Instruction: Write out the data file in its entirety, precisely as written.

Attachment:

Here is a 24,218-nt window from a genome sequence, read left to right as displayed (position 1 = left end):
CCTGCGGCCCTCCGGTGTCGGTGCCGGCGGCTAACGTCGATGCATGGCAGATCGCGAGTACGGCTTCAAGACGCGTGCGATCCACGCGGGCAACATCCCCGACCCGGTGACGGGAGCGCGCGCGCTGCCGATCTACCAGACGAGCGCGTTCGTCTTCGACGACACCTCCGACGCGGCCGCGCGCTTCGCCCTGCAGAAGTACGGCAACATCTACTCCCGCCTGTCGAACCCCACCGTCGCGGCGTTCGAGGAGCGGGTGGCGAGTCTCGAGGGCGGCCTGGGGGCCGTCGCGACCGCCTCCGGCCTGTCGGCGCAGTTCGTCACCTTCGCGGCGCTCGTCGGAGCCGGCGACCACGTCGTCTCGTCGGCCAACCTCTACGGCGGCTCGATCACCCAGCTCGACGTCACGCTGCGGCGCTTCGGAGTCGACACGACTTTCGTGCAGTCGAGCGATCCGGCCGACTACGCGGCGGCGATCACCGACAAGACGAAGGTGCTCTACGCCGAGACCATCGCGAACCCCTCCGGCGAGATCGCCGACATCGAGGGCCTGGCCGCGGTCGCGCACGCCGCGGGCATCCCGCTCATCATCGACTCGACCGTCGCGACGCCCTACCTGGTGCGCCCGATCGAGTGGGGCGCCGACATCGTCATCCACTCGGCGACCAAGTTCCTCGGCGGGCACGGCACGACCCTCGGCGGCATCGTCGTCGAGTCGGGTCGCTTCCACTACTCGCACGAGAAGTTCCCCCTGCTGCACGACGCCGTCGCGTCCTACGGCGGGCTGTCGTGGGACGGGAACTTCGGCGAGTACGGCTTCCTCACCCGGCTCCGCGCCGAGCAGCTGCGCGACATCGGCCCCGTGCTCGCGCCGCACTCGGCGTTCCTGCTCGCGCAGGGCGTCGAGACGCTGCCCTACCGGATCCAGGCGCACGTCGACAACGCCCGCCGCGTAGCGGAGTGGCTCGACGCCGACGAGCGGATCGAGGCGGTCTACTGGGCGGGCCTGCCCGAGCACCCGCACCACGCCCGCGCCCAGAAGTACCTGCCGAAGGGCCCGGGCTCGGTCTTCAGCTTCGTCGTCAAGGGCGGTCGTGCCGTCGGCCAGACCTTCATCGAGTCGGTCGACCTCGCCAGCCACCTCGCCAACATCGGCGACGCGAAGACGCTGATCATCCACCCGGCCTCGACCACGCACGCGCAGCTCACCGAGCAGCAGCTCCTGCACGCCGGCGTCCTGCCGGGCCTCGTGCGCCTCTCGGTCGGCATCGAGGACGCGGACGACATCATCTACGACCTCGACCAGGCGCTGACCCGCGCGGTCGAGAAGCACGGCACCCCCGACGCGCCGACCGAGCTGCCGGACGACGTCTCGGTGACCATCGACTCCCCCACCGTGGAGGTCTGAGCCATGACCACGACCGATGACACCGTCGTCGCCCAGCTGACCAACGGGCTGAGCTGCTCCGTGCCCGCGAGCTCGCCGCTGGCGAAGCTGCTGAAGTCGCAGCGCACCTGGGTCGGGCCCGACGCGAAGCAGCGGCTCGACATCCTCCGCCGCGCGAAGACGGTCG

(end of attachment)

Here is a 24,218-nt window from a genome sequence, read left to right as displayed (position 1 = left end):
CCTGCGGCCCTCCGGTGTCGGTGCCGGCGGCTAACGTCGATGCATGGCAGATCGCGAGTACGGCTTCAAGACGCGTGCGATCCACGCGGGCAACATCCCCGACCCGGTGACGGGAGCGCGCGCGCTGCCGATCTACCAGACGAGCGCGTTCGTCTTCGACGACACCTCCGACGCGGCCGCGCGCTTCGCCCTGCAGAAGTACGGCAACATCTACTCCCGCCTGTCGAACCCCACCGTCGCGGCGTTCGAGGAGCGGGTGGCGAGTCTCGAGGGCGGCCTGGGGGCCGTCGCGACCGCCTCCGGCCTGTCGGCGCAGTTCGTCACCTTCGCGGCGCTCGTCGGAGCCGGCGACCACGTCGTCTCGTCGGCCAACCTCTACGGCGGCTCGATCACCCAGCTCGACGTCACGCTGCGGCGCTTCGGAGTCGACACGACTTTCGTGCAGTCGAGCGATCCGGCCGACTACGCGGCGGCGATCACCGACAAGACGAAGGTGCTCTACGCCGAGACCATCGCGAACCCCTCCGGCGAGATCGCCGACATCGAGGGCCTGGCCGCGGTCGCGCACGCCGCGGGCATCCCGCTCATCATCGACTCGACCGTCGCGACGCCCTACCTGGTGCGCCCGATCGAGTGGGGCGCCGACATCGTCATCCACTCGGCGACCAAGTTCCTCGGCGGGCACGGCACGACCCTCGGCGGCATCGTCGTCGAGTCGGGTCGCTTCCACTACTCGCACGAGAAGTTCCCCCTGCTGCACGACGCCGTCGCGTCCTACGGCGGGCTGTCGTGGGACGGGAACTTCGGCGAGTACGGCTTCCTCACCCGGCTCCGCGCCGAGCAGCTGCGCGACATCGGCCCCGTGCTCGCGCCGCACTCGGCGTTCCTGCTCGCGCAGGGCGTCGAGACGCTGCCCTACCGGATCCAGGCGCACGTCGACAACGCCCGCCGCGTAGCGGAGTGGCTCGACGCCGACGAGCGGATCGAGGCGGTCTACTGGGCGGGCCTGCCCGAGCACCCGCACCACGCCCGCGCCCAGAAGTACCTGCCGAAGGGCCCGGGCTCGGTCTTCAGCTTCGTCGTCAAGGGCGGTCGTGCCGTCGGCCAGACCTTCATCGAGTCGGTCGACCTCGCCAGCCACCTCGCCAACATCGGCGACGCGAAGACGCTGATCATCCACCCGGCCTCGACCACGCACGCGCAGCTCACCGAGCAGCAGCTCCTGCACGCCGGCGTCCTGCCGGGCCTCGTGCGCCTCTCGGTCGGCATCGAGGACGCGGACGACATCATCTACGACCTCGACCAGGCGCTGACCCGCGCGGTCGAGAAGCACGGCACCCCCGACGCGCCGACCGAGCTGCCGGACGACGTCTCGGTGACCATCGACTCCCCCACCGTGGAGGTCTGAGCCATGACCACGACCGATGACACCGTCGTCGCCCAGCTGACCAACGGGCTGAGCTGCTCCGTGCCCGCGAGCTCGCCGCTGGCGAAGCTGCTGAAGTCGCAGCGCACCTGGGTCGGGCCCGACGCGAAGCAGCGGCTCGACATCCTCCGCCGCGCGAAGACGGTCG